24 year-old Californian rapper Saweetie, who is signed to Artistry Worldwide/Warner Bros. Records and also appeared at SXSW 2018, agrees: “Social media opened up the playing field for women to have their voice be heard. My music touched a lot of women who wrote to me saying how inspiring it is to see a woman doing this. It’s important for us women to come together and support each other, and collaborate.”
Miss Eaves agrees: “That’s what I hate in hip-hop… women going up against each other when they should be supporting each other. We are in an era when females are coming together, and they can get the attention they deserve in a male-dominated industry.”
There’s a knock-on effect, with the women rappers who hit the top of the charts bettering the situation for all female hip-hop artists. McDevitt thinks the music industry is much more open to female rappers since Cardi B hit the number one spot, even if it’s only for commercial reasons: “Music executives are already looking for the next Cardi B,” she explains.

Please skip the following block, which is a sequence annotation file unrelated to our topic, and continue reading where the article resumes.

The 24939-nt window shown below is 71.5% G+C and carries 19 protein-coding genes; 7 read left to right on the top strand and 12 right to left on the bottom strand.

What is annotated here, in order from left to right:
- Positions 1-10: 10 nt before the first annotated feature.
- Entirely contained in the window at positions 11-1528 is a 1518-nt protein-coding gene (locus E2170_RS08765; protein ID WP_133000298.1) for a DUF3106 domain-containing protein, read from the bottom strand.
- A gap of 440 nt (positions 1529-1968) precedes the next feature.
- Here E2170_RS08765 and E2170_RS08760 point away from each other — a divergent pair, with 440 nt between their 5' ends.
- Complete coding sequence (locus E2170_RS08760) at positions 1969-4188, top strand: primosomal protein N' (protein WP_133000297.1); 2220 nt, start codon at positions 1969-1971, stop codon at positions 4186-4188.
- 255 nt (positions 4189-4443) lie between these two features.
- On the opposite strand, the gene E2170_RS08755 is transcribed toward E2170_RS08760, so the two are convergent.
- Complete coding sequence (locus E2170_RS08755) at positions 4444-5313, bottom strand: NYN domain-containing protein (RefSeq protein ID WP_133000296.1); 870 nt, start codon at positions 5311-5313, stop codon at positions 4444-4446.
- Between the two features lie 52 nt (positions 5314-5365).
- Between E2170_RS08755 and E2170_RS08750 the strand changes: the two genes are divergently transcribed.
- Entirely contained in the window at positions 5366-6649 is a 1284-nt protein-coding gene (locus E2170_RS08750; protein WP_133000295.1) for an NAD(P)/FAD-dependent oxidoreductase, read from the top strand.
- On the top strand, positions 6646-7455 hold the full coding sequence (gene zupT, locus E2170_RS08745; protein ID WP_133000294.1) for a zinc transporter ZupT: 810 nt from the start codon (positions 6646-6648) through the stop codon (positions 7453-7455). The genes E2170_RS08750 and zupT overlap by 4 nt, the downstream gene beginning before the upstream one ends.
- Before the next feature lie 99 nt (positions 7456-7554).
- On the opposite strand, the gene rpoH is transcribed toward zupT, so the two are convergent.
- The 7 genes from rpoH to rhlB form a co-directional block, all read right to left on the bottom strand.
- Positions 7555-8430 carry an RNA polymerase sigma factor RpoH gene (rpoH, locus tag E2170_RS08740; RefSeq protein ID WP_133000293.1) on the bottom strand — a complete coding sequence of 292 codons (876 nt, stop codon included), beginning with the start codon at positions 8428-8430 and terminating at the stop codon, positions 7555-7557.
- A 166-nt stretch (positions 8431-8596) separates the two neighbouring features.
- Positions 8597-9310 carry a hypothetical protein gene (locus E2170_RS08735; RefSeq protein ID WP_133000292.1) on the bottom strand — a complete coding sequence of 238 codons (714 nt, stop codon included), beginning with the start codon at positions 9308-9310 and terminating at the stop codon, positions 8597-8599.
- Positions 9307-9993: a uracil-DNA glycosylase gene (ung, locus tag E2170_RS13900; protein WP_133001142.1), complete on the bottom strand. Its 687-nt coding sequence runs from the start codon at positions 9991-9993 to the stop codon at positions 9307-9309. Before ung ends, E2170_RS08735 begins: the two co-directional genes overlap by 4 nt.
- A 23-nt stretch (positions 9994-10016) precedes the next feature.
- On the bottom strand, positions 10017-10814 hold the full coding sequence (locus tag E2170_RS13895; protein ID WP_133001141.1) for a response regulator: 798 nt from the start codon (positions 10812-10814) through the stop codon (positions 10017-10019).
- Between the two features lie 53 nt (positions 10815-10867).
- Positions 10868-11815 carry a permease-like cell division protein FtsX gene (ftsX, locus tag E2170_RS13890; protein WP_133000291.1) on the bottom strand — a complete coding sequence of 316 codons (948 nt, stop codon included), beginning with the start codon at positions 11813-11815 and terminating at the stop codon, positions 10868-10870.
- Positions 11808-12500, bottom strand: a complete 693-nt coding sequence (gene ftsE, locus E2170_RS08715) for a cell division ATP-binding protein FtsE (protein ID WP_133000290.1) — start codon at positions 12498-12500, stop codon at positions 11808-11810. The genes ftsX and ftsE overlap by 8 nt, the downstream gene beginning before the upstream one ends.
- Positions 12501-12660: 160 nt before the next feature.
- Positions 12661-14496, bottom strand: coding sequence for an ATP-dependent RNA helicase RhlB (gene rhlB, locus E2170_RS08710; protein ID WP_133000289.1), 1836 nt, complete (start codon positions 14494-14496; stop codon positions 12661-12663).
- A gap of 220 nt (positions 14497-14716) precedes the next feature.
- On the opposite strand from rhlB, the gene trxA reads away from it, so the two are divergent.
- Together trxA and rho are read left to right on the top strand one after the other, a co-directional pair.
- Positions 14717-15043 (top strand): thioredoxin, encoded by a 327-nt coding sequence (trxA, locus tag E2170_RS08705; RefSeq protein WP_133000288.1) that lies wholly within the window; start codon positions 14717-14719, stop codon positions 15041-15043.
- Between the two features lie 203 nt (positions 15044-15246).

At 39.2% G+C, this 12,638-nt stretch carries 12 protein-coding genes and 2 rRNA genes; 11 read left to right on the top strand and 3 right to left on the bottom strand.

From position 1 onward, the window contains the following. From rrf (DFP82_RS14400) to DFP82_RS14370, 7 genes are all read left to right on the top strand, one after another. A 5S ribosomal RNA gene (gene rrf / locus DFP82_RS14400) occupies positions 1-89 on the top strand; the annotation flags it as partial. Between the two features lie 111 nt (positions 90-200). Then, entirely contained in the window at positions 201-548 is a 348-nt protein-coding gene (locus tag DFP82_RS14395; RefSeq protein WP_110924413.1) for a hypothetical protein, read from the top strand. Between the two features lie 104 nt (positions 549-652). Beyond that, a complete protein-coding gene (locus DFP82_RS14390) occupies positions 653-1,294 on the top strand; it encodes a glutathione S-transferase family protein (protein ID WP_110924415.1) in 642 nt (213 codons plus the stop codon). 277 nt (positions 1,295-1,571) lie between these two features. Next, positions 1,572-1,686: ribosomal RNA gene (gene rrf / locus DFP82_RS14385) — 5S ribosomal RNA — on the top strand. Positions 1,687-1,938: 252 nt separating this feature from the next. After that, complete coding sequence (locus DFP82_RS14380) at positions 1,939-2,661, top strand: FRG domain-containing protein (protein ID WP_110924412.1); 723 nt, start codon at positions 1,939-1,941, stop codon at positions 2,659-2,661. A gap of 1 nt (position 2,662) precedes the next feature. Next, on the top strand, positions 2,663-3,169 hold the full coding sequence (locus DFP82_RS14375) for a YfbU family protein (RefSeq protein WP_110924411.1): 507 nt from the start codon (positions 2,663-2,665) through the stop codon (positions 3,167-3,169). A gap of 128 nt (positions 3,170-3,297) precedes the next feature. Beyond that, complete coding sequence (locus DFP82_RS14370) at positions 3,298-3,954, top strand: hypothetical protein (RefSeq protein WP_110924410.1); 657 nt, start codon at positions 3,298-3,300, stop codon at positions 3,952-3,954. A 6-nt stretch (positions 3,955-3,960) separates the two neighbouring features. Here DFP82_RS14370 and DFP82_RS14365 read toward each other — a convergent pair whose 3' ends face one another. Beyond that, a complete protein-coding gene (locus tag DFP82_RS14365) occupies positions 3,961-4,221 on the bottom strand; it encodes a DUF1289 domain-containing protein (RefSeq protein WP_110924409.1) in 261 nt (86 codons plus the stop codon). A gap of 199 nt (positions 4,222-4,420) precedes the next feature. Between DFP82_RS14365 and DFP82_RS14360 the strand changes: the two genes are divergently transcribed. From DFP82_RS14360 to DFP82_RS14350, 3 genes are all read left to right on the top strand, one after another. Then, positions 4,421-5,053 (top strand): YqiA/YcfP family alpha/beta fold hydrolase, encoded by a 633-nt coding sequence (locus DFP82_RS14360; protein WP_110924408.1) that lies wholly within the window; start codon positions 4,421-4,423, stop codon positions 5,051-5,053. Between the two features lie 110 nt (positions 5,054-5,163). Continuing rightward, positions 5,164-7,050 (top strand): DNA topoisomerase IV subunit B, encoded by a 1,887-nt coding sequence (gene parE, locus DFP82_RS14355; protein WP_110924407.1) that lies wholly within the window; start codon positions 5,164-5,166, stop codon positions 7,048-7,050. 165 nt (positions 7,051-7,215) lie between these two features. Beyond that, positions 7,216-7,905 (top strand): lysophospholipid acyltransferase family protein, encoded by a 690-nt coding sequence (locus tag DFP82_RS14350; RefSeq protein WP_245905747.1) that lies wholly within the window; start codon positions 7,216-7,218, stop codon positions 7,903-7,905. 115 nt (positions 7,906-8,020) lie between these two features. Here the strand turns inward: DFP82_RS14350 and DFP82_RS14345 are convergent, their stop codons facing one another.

Saweetie hopes Cardi B’s success helps debunk attitudes towards women rappers in general: “Women can be in the top tier. On that, Cardi B is an inspiration. She’s a good performer, her music is good. She deserves to be where she is.”
Rather than copycat knockoffs, Miss Eaves’ individuality will become more widespread, if not mainstream. But, she says, a female figurehead is empowering.
“Cardi B and I are not the same, but it is really, really good to see people who look like you being successful,” she emphasizes. “When you see people like yourself continually beat down, it’s harder to reach goals that should otherwise be achievable.”